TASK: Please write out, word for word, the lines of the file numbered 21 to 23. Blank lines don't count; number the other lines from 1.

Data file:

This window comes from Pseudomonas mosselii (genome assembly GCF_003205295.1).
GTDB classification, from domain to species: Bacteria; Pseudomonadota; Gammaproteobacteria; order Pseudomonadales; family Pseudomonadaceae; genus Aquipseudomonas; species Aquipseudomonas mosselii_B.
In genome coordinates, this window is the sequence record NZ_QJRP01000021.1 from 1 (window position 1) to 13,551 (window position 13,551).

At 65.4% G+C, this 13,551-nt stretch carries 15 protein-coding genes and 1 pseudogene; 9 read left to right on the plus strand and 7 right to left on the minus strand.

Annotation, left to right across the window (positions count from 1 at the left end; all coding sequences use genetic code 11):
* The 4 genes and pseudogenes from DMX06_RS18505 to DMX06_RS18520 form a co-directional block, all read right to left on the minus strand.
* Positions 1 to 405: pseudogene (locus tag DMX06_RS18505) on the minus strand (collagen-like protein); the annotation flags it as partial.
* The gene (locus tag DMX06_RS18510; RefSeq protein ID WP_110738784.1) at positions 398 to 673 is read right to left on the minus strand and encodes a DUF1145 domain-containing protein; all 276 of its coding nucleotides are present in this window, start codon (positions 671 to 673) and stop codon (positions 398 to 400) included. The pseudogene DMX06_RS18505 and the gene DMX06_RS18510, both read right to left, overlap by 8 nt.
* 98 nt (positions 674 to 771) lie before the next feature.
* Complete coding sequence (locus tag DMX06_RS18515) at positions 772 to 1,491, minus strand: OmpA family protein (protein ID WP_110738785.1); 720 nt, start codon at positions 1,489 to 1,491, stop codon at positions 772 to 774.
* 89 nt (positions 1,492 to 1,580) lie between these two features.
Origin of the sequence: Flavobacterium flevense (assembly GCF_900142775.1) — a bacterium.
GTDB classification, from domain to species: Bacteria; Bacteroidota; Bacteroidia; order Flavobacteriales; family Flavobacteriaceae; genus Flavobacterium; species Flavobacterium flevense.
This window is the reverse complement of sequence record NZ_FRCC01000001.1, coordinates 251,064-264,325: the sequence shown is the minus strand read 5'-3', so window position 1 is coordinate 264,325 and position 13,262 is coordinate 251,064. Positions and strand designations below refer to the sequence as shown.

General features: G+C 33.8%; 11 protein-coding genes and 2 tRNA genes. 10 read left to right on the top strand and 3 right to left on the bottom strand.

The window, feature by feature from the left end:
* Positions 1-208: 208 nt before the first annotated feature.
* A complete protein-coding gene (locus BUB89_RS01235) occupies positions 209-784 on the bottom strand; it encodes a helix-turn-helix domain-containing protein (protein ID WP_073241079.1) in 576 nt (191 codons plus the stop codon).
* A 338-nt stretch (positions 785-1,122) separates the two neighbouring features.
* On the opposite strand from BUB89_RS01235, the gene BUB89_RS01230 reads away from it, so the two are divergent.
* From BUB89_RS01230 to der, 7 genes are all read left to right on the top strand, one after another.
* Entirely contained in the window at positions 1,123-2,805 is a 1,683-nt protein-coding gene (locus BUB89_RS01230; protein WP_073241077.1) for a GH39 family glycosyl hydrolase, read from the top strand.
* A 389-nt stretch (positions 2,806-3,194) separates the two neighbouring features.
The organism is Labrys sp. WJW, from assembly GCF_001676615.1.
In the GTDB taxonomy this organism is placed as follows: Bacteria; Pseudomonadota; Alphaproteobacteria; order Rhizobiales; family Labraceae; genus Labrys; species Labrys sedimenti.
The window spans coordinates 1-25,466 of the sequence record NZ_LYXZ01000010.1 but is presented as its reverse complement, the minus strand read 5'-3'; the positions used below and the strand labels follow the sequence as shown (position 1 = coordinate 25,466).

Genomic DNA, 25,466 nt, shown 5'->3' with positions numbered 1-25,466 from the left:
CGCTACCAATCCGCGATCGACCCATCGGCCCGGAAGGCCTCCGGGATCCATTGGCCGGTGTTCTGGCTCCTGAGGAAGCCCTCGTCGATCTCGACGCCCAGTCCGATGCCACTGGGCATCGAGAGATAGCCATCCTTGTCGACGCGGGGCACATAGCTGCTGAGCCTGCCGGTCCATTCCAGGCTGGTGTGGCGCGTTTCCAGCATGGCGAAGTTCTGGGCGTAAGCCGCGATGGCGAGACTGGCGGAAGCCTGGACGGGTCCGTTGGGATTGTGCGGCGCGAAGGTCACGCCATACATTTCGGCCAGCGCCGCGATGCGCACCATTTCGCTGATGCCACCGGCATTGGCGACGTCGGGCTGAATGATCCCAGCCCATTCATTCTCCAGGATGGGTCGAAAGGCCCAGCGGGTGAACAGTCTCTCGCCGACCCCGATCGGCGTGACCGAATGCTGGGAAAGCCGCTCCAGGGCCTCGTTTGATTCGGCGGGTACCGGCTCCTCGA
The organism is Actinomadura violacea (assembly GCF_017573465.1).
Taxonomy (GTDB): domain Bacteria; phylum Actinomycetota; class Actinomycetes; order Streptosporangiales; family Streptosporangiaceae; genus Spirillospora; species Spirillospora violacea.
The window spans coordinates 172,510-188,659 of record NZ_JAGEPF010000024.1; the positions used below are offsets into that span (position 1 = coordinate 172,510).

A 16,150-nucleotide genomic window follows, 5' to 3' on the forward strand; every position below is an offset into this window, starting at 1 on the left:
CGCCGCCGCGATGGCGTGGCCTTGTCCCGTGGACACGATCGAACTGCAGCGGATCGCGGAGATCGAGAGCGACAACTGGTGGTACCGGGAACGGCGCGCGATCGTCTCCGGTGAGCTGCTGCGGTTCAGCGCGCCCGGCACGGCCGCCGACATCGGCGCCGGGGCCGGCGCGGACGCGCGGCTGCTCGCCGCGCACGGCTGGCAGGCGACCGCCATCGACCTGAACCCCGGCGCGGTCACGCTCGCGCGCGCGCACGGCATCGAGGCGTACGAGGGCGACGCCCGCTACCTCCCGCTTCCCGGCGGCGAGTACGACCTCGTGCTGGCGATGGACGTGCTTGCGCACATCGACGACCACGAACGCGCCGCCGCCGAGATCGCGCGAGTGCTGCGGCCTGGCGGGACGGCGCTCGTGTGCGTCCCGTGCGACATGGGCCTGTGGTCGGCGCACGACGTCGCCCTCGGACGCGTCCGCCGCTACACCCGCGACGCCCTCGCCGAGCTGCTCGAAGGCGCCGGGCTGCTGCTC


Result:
* From BUB89_RS01230 to der, 7 genes are all read left to right on the top strand, one after another.
* Entirely contained in the window at positions 1,123-2,805 is a 1,683-nt protein-coding gene (locus BUB89_RS01230; protein WP_073241077.1) for a GH39 family glycosyl hydrolase, read from the top strand.
* A 389-nt stretch (positions 2,806-3,194) separates the two neighbouring features.